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Efficient propagation of archetype JC polyomavirus in COS-7 cells: evaluation of rearrangements within the NCCR structural organization after transfection.

Efficient propagation of archetype JC polyomavirus in COS-7 cells: evaluation of rearrangements within the NCCR structural organization after transfection.
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Prezioso C, Scribano D, Bellizzi A, Anzivino E, Rodio DM, Trancassini M, Palamara AT, Pietropaolo V,


Prezioso C, Scribano D, Bellizzi A, Anzivino E, Rodio DM, Trancassini M, Palamara AT, Pietropaolo V, (click to view)

Prezioso C, Scribano D, Bellizzi A, Anzivino E, Rodio DM, Trancassini M, Palamara AT, Pietropaolo V,

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Archives of virology 2017 09 07() doi 10.1007/s00705-017-3542-7

Abstract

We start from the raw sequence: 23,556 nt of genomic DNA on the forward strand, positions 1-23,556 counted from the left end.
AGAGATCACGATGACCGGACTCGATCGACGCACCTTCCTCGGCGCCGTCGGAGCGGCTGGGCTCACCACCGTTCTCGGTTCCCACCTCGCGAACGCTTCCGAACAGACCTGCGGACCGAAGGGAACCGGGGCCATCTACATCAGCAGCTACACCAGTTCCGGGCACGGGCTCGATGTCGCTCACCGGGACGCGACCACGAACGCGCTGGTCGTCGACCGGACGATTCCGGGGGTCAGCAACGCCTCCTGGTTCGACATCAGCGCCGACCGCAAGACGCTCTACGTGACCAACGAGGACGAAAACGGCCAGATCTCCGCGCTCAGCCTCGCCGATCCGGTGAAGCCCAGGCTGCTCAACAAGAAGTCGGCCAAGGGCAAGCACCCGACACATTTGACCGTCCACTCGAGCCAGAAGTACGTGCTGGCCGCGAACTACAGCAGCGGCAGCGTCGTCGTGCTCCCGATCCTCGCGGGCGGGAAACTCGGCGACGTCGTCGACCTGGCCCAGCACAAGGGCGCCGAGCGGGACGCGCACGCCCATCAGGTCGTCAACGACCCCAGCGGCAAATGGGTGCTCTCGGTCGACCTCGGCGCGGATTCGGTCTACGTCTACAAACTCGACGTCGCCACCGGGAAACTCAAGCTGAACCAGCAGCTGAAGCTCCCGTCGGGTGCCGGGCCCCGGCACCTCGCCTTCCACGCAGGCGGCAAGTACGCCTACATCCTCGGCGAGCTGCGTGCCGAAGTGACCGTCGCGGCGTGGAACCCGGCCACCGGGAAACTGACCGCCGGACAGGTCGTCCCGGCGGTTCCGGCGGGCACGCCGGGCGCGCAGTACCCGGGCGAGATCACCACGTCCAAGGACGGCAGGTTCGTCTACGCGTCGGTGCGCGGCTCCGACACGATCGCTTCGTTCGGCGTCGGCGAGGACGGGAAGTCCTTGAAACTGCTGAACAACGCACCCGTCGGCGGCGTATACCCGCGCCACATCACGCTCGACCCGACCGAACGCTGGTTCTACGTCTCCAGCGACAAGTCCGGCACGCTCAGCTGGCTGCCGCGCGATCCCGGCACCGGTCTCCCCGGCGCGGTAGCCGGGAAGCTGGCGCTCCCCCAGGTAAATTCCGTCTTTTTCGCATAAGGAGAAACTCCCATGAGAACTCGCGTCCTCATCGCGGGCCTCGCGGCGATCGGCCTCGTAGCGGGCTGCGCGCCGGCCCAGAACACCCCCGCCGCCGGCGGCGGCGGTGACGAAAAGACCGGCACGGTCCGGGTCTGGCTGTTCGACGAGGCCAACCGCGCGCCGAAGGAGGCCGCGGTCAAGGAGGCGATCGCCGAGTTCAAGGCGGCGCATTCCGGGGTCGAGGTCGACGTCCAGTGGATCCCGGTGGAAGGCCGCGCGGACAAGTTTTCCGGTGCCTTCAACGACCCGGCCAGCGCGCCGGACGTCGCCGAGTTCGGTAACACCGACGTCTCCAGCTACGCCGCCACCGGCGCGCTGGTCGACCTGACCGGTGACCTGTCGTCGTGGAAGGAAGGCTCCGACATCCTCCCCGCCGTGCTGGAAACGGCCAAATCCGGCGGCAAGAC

John Cunningham virus (JCPyV) is an ubiquitous human pathogen that causes disease in immunocompromised patients. The JCPyV genome is composed of an early region and a late region, which are physically separated by the non-coding control region (NCCR). The DNA sequence of the NCCR distinguishes two forms of JCPyV, the designated archetype and the prototype, which resulted from a rearrangement of the archetype sequence. To date, the cell culture systems for propagating JCPyV archetype have been very limited in their availability and robustness. Prior to this study, it was demonstrated that JCPyV archetype DNA replicates in COS-7 simian kidney cells expressing SV40 TAg and COS-7 cells expressing HIV-1 Tat. Based on these observations, the present study was conducted to reproduce an in vitro model in COS-7 cells transfected with the JCPyV archetype strain in order to study JCPyV DNA replication and analyze NCCR rearrangements during the viral life cycle. The efficiency of JCPyV replication was evaluated by quantitative PCR (Q-PCR) and by hemagglutination (HA) assay after transfection. In parallel, sequence analysis of JCPyV NCCR was performed. JCPyV efficiently replicated in kidney-derived COS-7 cells, as demonstrated by a progressive increase in viral load and virion particle production after transfection. The archetypal structure of NCCR was maintained during the viral cycle, but two characteristic point mutations were detected 28 days after transfection. This model is a useful tool for analyzing NCCR rearrangements during in vitro replication in cells that are sites of viral persistence, such as tubular epithelial cells of the kidney.

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